The Official Blog for Tattoo Artist Magazine

Jay Brown: The Life and Times of ‘Crazy’ Philadelphia Eddie

By Jay Brown
Crazy Philadelphia Eddie paved the way for tattooers today and his career spans almost six decades. He tattooed in New York, Hawaii, Chicago and Philadelphia where he spent 40 years tattooing. Eddie has seen the changes from the sponge-and-bucket days to the dawn of the sterilization era and beyond. He started one of the first tattoo clubs, owned supply companies and even ran tattoo conventions. In a career as long as Eddie’s the adventures were abundant, and he is still having them today…

Since his retirement, Eddie has recently stepped back into the tattoo world in full-force with the release of his book, Tattooing – The Life and Times of Crazy Philadelphia EddieMi Vida Loca Vol. I.

I was lucky enough to be at the Las Vegas book release, and had a chance to interview this tattoo legend, and get a copy of his new book. I have read the book and I have to say it is absolutely awesome, written in Eddie’s own words, you can almost hear him telling the story as you read.  As you finish the book Eddie sets you up for the next volume, making you crave more from the King of Tattoo Stories

Jay Brown: When did you get into Tattooing? How old were you? What was the year?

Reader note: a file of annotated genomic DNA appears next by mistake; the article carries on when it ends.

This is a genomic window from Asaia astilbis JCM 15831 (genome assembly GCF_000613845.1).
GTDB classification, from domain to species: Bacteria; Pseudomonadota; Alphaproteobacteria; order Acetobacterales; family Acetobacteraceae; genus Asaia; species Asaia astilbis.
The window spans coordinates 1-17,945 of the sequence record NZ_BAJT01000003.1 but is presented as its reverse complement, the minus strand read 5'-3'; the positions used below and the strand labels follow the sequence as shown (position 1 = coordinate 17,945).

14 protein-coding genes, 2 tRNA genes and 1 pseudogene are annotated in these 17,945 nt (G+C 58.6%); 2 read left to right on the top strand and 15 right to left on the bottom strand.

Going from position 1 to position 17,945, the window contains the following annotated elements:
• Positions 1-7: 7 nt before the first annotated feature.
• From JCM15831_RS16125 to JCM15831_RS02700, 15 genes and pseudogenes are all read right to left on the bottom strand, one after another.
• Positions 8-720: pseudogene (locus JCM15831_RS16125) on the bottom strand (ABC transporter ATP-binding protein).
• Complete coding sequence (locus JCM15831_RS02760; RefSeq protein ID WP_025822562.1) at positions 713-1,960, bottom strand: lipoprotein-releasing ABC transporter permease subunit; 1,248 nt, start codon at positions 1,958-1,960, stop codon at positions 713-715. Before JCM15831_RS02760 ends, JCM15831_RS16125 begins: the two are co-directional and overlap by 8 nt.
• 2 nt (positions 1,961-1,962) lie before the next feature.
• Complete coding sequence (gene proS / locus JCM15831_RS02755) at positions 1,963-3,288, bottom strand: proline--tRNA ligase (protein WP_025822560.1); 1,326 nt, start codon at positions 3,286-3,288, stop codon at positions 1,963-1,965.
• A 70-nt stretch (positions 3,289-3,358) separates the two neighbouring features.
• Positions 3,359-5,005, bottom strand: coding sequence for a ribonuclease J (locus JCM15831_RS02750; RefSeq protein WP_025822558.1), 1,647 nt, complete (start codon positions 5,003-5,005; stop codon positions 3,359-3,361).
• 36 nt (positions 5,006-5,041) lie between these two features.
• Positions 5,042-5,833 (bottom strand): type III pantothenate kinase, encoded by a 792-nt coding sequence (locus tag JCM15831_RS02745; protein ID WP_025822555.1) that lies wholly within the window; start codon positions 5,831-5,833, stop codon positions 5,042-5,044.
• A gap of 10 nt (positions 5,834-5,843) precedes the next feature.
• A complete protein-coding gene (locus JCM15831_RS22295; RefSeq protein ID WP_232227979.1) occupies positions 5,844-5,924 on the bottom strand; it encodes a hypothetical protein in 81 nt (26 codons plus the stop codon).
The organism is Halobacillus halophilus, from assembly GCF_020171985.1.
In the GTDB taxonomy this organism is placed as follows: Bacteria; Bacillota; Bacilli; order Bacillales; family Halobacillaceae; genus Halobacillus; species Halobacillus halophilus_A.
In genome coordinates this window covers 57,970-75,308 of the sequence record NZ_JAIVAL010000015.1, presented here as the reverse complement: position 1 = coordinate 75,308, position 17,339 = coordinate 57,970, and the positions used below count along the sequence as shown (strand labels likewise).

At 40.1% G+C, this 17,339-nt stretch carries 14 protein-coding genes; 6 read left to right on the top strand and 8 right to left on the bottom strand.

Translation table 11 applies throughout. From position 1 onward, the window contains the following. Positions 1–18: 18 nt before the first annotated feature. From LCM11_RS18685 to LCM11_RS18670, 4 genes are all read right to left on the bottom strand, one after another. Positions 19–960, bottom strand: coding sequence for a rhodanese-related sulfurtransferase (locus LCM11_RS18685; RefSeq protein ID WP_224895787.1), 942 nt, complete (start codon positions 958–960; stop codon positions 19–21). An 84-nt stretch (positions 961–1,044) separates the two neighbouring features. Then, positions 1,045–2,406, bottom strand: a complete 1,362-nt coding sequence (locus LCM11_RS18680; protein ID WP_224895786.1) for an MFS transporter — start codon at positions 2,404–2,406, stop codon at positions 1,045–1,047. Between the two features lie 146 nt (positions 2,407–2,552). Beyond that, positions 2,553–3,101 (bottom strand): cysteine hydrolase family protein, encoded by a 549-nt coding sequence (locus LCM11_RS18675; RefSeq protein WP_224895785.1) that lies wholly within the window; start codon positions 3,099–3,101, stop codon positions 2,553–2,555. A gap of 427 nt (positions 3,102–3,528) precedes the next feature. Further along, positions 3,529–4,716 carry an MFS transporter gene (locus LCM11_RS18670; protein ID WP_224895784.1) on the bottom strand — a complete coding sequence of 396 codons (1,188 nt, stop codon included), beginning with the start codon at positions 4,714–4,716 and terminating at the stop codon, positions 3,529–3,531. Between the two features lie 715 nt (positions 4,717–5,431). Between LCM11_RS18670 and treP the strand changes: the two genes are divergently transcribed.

Crazy Eddie: The year was 1952. Coney Island, New York… I was 15 going on 70.

JB: What was it that drew you to tattooing?

CE: As a young man I used to admire and look at people that had tattoos, muscular guys with tattoos and thought that was sharp… My uncle Eddie had tattoos. I asked him where he got them, “In the Bowery.” I asked him how much and he said, “50-cents.” I had that in the back of my mind and at age 15 I was lookin’ for a place to get a tattoo. My family used to go to Coney Island and I spotted a sign in the air that said, “Expert Tattooing, 25 Years Experience, 50-cents and Up.” I says, “A-Ha! I found a tattoo place.” So I went back the next week with my friends and got a tattoo…

JB: You’ve seen just about everything in your career, any favorite stories?